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May 22, 2006
Volume 84, Number 21
p. 9

Science Policy

Science Board Looks At Scientific Openness

Susan Morrissey

Federal science agencies lack clear, consistent policies and procedures for disseminating the research results obtained by federal scientists, according to a new survey by the National Science Board, the governing body of the National Science Foundation. The results of the survey were outlined in a May 10 letter to Sen. John McCain (R-Ariz.), who asked NSB to look at what policies agencies have in place to prevent the "suppression and/or distortion of research findings of federal scientists."

McCain sought the information from NSB, which did a study on scientific communication in 1988, in light of recent concerns that some agencies are censoring the release of federal research by government scientists.

NSB recommends that an overarching set of principles for communicating scientific information be set by the Bush Administration. Agencies should use these principles to guide the development of each agency's own policies and procedures. NSB also notes that "a clear distinction should be made between communicating professional research results and data versus the interpretation of data and results in a context that seeks to influence through injection of personal viewpoints, public opinion, or the formulation of public policy."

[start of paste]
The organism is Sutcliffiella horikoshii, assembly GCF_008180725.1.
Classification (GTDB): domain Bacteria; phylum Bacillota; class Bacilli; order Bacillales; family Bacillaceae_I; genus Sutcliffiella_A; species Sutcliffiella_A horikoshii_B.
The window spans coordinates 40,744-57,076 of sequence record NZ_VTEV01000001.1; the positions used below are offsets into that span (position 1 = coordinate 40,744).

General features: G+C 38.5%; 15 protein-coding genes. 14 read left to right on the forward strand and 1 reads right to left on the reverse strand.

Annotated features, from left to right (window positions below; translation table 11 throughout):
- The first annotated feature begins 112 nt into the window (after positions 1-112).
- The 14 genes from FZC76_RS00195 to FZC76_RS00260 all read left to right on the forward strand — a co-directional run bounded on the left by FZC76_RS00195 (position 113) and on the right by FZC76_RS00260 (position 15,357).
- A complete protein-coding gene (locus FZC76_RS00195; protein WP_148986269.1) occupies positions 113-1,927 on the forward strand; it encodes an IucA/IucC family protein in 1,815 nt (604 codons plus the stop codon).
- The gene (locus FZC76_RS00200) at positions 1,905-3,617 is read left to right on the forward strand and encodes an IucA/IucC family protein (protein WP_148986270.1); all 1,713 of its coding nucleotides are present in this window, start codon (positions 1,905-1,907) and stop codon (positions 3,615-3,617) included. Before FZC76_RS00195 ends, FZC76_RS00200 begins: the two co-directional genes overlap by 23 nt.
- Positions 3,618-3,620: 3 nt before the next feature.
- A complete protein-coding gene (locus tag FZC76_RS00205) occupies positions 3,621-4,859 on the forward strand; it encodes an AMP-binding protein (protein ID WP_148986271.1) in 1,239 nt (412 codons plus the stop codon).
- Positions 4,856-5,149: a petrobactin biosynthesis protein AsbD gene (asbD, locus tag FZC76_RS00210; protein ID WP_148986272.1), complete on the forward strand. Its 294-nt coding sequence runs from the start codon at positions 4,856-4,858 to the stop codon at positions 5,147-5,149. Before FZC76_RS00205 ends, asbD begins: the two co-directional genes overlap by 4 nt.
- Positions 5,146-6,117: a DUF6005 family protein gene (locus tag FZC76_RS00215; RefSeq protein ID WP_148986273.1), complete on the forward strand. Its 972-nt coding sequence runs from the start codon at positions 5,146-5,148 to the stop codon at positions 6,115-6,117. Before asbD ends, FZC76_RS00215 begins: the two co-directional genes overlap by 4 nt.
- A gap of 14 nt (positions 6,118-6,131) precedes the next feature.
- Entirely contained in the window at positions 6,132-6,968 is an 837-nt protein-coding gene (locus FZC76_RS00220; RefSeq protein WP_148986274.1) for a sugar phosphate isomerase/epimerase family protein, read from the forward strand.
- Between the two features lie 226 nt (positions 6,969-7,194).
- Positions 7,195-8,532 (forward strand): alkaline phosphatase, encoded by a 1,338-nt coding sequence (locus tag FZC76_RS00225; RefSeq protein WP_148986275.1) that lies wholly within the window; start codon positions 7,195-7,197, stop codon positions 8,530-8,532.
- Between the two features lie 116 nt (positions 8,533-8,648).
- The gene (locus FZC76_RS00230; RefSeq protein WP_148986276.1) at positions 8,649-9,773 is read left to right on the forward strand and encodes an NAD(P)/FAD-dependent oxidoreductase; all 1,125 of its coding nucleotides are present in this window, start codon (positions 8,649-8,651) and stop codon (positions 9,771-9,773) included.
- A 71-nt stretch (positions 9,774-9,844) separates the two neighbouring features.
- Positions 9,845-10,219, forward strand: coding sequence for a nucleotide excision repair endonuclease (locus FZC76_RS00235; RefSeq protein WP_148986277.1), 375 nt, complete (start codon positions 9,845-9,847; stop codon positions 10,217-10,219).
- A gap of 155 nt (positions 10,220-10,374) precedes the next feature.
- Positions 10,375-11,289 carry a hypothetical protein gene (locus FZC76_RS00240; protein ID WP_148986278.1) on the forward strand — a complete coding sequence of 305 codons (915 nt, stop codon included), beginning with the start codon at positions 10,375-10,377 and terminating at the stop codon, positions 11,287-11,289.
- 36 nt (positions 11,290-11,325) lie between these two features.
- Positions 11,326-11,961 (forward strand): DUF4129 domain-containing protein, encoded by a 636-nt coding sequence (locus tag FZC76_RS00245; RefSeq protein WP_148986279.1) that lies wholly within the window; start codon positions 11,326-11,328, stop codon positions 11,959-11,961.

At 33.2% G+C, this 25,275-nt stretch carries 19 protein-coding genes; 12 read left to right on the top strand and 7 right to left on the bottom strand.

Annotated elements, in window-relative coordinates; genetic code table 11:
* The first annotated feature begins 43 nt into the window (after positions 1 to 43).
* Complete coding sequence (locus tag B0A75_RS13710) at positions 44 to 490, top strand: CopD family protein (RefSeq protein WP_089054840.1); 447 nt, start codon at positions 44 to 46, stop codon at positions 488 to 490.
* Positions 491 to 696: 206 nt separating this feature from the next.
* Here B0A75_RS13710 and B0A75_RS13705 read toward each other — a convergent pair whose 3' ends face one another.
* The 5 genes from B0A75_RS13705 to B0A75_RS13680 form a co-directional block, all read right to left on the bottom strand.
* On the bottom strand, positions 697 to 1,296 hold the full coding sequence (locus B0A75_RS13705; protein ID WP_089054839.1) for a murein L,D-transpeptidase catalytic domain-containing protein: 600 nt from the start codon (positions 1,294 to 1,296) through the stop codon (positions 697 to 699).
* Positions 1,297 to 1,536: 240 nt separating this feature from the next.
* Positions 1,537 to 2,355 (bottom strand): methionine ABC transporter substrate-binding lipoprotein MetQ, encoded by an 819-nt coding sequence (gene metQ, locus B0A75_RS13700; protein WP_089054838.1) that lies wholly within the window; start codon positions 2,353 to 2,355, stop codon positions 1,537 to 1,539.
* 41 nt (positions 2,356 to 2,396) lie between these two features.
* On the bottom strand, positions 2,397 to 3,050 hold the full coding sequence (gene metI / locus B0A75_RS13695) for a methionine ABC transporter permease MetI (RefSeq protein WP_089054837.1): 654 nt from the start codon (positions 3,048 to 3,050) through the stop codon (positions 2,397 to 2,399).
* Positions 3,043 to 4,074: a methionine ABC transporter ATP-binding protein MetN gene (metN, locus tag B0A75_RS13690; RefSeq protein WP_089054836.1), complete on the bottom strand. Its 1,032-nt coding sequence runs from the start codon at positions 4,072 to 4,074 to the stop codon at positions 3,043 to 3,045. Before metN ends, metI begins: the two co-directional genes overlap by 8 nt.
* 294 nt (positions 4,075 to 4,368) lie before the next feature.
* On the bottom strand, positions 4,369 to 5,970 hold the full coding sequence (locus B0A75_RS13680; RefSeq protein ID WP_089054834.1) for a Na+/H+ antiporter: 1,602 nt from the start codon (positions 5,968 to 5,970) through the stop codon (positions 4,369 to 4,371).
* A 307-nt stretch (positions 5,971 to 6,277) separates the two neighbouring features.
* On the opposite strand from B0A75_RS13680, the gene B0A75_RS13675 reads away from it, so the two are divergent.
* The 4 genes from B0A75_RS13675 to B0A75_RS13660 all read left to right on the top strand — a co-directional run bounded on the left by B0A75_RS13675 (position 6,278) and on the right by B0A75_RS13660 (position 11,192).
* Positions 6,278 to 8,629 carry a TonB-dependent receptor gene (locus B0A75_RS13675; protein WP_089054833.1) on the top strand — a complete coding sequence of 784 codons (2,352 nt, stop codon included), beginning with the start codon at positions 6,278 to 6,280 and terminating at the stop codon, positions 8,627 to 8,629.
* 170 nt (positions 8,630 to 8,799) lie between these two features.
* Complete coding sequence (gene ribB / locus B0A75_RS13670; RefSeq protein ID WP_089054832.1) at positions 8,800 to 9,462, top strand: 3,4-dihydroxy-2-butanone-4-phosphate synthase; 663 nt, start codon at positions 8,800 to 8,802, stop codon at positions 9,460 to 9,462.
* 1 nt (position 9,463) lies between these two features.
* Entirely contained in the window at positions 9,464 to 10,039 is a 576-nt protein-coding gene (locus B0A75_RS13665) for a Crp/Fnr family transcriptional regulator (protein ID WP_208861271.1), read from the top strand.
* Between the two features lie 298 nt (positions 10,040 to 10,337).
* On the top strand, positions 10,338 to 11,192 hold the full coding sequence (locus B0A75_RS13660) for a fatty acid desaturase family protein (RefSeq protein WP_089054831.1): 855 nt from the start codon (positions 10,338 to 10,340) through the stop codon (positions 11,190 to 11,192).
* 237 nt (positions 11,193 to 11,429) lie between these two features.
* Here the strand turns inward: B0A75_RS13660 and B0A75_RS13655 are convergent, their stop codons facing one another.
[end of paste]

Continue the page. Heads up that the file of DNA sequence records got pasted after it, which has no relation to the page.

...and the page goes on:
The agencies surveyed by NSB include the Environmental Protection Agency, the Fish & Wildlife Service, the National Aeronautics & Space Administration, the National Institutes of Health, the National Oceanic & Atmospheric Administration, the U.S. Geological Survey, and the Departments of Agriculture, Energy, and Health & Human Services.

Chemical & Engineering News
ISSN 0009-2347
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